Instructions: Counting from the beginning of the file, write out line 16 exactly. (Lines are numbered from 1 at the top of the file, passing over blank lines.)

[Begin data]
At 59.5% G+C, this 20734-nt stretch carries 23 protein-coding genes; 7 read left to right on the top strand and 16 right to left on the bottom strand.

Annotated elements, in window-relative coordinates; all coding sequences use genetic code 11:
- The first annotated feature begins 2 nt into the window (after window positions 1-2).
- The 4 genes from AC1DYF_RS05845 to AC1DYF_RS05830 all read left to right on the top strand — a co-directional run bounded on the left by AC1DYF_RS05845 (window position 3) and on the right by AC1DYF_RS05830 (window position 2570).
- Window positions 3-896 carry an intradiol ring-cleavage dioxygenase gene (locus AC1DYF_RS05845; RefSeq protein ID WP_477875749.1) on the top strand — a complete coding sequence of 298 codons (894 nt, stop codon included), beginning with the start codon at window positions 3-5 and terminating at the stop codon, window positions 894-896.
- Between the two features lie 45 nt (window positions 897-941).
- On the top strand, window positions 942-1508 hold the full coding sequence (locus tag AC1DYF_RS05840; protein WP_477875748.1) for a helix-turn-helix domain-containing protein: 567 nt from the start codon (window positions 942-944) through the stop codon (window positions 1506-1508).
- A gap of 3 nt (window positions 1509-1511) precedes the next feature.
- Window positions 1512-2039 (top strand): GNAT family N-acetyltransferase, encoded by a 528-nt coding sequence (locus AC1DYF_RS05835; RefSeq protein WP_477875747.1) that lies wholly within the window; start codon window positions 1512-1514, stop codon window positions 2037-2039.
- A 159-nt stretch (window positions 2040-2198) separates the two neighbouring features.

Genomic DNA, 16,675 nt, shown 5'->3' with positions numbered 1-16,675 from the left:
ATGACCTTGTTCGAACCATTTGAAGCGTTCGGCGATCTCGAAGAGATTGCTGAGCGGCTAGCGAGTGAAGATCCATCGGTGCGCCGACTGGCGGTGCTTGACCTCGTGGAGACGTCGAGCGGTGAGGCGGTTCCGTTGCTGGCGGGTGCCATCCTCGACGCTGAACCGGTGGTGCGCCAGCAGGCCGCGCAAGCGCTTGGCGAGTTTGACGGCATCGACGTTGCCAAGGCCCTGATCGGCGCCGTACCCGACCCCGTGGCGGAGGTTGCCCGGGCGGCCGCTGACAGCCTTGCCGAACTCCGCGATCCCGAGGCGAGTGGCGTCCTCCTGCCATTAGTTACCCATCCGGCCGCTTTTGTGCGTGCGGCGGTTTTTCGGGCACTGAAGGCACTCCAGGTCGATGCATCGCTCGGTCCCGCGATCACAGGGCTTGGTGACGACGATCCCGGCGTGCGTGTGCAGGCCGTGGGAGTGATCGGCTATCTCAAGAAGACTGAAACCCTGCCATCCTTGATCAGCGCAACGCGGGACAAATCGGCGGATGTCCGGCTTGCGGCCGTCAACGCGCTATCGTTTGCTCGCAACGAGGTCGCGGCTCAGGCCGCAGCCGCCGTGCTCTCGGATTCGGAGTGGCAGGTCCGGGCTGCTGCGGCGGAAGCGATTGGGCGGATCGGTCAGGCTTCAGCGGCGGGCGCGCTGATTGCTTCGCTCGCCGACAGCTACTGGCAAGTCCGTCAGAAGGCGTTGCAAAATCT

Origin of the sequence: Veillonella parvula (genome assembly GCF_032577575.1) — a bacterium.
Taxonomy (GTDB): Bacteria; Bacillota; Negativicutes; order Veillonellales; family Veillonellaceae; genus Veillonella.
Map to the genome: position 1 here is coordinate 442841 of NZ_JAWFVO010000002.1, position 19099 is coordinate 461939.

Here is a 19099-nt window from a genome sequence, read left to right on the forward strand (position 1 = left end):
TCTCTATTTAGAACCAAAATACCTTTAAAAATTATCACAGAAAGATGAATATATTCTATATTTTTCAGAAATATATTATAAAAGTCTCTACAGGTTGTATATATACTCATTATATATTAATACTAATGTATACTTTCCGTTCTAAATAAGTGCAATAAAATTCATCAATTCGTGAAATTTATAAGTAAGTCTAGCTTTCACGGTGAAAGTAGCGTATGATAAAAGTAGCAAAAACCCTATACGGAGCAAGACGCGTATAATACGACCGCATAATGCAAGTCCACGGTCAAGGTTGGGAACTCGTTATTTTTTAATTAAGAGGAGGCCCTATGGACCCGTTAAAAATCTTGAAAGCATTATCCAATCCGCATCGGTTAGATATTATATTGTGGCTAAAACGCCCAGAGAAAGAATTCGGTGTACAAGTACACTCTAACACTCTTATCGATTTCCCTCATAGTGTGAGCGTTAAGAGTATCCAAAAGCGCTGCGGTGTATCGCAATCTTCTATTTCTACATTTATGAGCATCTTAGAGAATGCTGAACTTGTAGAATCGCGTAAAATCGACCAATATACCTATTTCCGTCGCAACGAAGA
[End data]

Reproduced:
Here is a 19099-nt window from a genome sequence, read left to right on the forward strand (position 1 = left end):